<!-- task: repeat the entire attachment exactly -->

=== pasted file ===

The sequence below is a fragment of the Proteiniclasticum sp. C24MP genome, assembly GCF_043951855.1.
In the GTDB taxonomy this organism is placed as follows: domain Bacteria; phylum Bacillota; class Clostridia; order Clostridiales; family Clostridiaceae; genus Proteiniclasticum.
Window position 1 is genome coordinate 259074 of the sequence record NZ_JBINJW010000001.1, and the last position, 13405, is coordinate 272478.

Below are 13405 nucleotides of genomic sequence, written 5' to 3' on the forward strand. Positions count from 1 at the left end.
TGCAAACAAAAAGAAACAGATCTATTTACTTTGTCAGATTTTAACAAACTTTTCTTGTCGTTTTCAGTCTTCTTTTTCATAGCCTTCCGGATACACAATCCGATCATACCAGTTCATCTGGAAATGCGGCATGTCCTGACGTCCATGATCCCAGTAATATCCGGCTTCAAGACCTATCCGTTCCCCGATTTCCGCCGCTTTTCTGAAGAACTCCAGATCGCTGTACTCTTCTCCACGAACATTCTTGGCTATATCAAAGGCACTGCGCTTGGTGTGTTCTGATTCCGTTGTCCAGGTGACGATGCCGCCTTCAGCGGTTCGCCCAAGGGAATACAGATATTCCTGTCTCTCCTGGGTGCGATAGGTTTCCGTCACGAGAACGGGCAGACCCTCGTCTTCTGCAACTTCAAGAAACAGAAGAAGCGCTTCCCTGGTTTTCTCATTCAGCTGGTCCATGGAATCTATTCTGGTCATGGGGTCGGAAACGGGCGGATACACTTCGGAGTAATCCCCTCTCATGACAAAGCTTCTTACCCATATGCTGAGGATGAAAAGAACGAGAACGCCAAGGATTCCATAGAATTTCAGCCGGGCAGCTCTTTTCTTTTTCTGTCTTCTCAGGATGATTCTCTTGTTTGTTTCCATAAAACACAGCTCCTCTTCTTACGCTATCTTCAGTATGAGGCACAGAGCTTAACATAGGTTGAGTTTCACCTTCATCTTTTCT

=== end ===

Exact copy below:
The sequence below is a fragment of the Proteiniclasticum sp. C24MP genome, assembly GCF_043951855.1.
In the GTDB taxonomy this organism is placed as follows: domain Bacteria; phylum Bacillota; class Clostridia; order Clostridiales; family Clostridiaceae; genus Proteiniclasticum.
Window position 1 is genome coordinate 259074 of the sequence record NZ_JBINJW010000001.1, and the last position, 13405, is coordinate 272478.

Below are 13405 nucleotides of genomic sequence, written 5' to 3' on the forward strand. Positions count from 1 at the left end.
TGCAAACAAAAAGAAACAGATCTATTTACTTTGTCAGATTTTAACAAACTTTTCTTGTCGTTTTCAGTCTTCTTTTTCATAGCCTTCCGGATACACAATCCGATCATACCAGTTCATCTGGAAATGCGGCATGTCCTGACGTCCATGATCCCAGTAATATCCGGCTTCAAGACCTATCCGTTCCCCGATTTCCGCCGCTTTTCTGAAGAACTCCAGATCGCTGTACTCTTCTCCACGAACATTCTTGGCTATATCAAAGGCACTGCGCTTGGTGTGTTCTGATTCCGTTGTCCAGGTGACGATGCCGCCTTCAGCGGTTCGCCCAAGGGAATACAGATATTCCTGTCTCTCCTGGGTGCGATAGGTTTCCGTCACGAGAACGGGCAGACCCTCGTCTTCTGCAACTTCAAGAAACAGAAGAAGCGCTTCCCTGGTTTTCTCATTCAGCTGGTCCATGGAATCTATTCTGGTCATGGGGTCGGAAACGGGCGGATACACTTCGGAGTAATCCCCTCTCATGACAAAGCTTCTTACCCATATGCTGAGGATGAAAAGAACGAGAACGCCAAGGATTCCATAGAATTTCAGCCGGGCAGCTCTTTTCTTTTTCTGTCTTCTCAGGATGATTCTCTTGTTTGTTTCCATAAAACACAGCTCCTCTTCTTACGCTATCTTCAGTATGAGGCACAGAGCTTAACATAGGTTGAGTTTCACCTTCATCTTTTCT